FIG. 2 is a schematic block diagram illustrating components of an integrated circuit 10 of a smart card of FIG. 1. Circuit or chip 10 comprises a central processing unit 11 (CPU), one or several non-volatile storage elements 12 (NVM), and one or several volatile storage elements 13 (for example, of RAM or registers type). The different components of chip 10 communicate together and with an input/output device 14 (I/O) connected to contacts 3, over one or several data, address, and control buses 15. Most often, chip 10 comprises other functions 16 (FCT), for example, circuits performing cryptographic operations.

The present invention more specifically applies to electronic circuits manipulating quantities intended to remain secret, that is, which should not be accessible from the outside of the circuit at least for an unauthorized user. Cryptographic calculations are used for security functions such as authentications, electronic signatures, etc. Such calculations use secret keys that persons attempting to fraud try to discover.

Many methods are known to attempt discovering digital quantities manipulated by an electronic circuit, be it a processor such as illustrated in FIG. 2 or a circuit in wired logic, reprogrammble (FPGA) or not.

A first category of attacks comprises exploiting intentional malfunctions of the circuit. Such attacks known as DFA attacks (Differential Fault Analysis) interpret results provided by the electronic circuit after disturbances in its operation. Such disturbances may result from parasitic peaks on the circuit power supply (glitch attacks), from light rays, thermal shocks, etc.

A second category of attacks to which the present invention applies relates to so-called hidden-channel attacks which exploit information detectable from the outside of the circuit during cryptographic calculations without intervening on the circuit inputs/outputs. In this category, attacks exploiting the execution time (timing attacks), the direct analysis of the current consumed by the electronic circuit (SPA, simple power analysis), the differential analysis of the consumed current (DPA, differential power analysis), the analysis of the electromagnetic radiation emitted by the circuit (EMA, electromagnetic analysis), be it direct or differential (DEMA, differential electromagnetic analysis), are known.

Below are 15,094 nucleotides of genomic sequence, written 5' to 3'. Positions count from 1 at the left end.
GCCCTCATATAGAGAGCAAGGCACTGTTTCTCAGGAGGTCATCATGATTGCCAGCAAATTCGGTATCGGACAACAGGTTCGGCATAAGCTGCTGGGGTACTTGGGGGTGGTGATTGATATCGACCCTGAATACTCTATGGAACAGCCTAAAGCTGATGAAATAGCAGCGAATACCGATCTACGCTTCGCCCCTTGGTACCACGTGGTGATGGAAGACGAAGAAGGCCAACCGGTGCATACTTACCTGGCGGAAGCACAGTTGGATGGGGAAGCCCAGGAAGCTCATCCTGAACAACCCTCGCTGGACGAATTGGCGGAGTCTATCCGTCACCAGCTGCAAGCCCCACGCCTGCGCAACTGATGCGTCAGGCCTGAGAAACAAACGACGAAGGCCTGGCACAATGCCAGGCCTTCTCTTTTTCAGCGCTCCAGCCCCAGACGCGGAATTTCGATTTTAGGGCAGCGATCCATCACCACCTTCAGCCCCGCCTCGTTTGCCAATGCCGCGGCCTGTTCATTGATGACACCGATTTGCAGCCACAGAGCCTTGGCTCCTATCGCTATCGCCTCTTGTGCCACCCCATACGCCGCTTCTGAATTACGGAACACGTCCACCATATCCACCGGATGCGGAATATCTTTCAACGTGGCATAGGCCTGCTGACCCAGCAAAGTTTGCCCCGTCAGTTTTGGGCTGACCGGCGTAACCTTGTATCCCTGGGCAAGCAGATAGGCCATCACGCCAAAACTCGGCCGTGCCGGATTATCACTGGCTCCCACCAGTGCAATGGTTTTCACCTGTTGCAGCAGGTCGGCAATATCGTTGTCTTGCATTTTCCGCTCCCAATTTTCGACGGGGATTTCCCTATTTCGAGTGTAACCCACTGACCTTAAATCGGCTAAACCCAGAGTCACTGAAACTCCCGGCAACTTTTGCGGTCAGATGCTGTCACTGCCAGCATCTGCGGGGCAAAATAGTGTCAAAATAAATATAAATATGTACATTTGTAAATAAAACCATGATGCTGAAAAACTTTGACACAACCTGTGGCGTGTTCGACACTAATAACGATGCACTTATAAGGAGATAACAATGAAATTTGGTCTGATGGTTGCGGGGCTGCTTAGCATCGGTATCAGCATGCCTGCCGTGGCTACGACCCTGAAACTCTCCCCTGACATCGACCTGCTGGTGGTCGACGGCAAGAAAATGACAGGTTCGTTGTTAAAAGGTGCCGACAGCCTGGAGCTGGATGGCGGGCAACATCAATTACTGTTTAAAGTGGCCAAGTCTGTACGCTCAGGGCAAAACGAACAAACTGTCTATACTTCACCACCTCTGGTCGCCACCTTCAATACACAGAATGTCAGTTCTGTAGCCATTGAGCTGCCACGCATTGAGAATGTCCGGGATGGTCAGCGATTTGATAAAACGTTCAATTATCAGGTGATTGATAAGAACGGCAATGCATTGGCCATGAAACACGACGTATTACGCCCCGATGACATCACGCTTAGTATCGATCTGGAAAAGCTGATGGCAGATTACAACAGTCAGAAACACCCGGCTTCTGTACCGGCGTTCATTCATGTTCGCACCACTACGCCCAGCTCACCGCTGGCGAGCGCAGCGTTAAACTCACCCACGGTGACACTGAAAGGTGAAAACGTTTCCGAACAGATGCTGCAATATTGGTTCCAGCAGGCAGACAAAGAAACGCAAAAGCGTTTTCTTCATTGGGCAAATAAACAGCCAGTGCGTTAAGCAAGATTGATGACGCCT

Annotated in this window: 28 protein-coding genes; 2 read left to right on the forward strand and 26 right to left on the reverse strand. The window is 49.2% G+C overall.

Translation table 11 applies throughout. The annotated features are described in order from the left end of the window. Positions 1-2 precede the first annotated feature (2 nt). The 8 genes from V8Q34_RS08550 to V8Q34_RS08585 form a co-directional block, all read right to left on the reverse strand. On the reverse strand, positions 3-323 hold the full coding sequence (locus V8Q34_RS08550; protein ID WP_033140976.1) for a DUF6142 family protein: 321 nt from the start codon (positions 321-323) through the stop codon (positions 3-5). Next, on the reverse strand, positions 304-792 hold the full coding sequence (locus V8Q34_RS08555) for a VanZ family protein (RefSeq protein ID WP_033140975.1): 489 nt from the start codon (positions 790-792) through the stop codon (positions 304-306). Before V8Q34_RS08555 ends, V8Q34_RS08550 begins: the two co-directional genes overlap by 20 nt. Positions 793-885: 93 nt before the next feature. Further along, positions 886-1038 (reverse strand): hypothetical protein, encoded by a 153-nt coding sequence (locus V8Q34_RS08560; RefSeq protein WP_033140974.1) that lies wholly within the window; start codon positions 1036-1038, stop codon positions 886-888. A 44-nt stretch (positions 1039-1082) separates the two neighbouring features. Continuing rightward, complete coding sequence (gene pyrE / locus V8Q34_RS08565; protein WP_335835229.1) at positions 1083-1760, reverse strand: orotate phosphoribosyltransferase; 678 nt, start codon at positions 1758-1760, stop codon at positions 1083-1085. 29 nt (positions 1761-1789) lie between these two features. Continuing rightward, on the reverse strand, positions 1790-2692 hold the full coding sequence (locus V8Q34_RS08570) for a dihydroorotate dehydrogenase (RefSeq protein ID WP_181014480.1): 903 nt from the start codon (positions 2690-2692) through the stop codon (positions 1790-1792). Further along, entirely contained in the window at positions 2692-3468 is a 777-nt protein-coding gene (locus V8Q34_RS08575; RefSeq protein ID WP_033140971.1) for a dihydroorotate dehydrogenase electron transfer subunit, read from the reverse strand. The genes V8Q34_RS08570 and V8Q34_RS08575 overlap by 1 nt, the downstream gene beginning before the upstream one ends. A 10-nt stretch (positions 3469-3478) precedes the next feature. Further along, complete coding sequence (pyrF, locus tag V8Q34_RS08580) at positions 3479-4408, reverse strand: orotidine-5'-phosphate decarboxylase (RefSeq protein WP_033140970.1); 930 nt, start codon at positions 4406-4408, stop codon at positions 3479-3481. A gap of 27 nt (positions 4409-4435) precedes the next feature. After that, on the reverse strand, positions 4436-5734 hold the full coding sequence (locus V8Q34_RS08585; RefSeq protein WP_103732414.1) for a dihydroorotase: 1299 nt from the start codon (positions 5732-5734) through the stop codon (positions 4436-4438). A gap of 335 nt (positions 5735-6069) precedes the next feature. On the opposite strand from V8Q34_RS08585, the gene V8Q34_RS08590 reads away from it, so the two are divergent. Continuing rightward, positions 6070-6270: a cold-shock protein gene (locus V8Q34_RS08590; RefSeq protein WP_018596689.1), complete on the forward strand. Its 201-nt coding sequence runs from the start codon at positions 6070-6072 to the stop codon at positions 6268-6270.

FIG. 3 schematically illustrates an attack by electromagnetic analysis. An electronic circuit 10 communicates with a terminal 20 (TERM), for example, a smart card reader, be it with or without contact. In the case of a circuit 10 with no autonomous power supply, its power is provided thereto by terminal 20 and it is assumed that it executes cryptographic functions (for example, by means of block 16, FIG. 2). Electromagnetic attacks comprise bringing an antenna 35 of small dimension (having a sensor smaller than that of the circuit to be examined) close to electronic circuit 10 to detect an electromagnetic radiation. This radiation is exploited by a computer system, for example, a microcomputer 30 (PC). The electromagnetic radiation of an electronic circuit being locally different according to the operating elements, knowing the implemented algorithm (which is generally accessible by standards) enables interpreting the radiation to deduce the manipulated quantities therefrom. Unlike attacks by analysis of the consumption or of the execution time, attacks by measurement of the radiation avoid contact with the circuit. Further, the measurement is more local than a measurement of the integrated circuit consumption or of the execution time.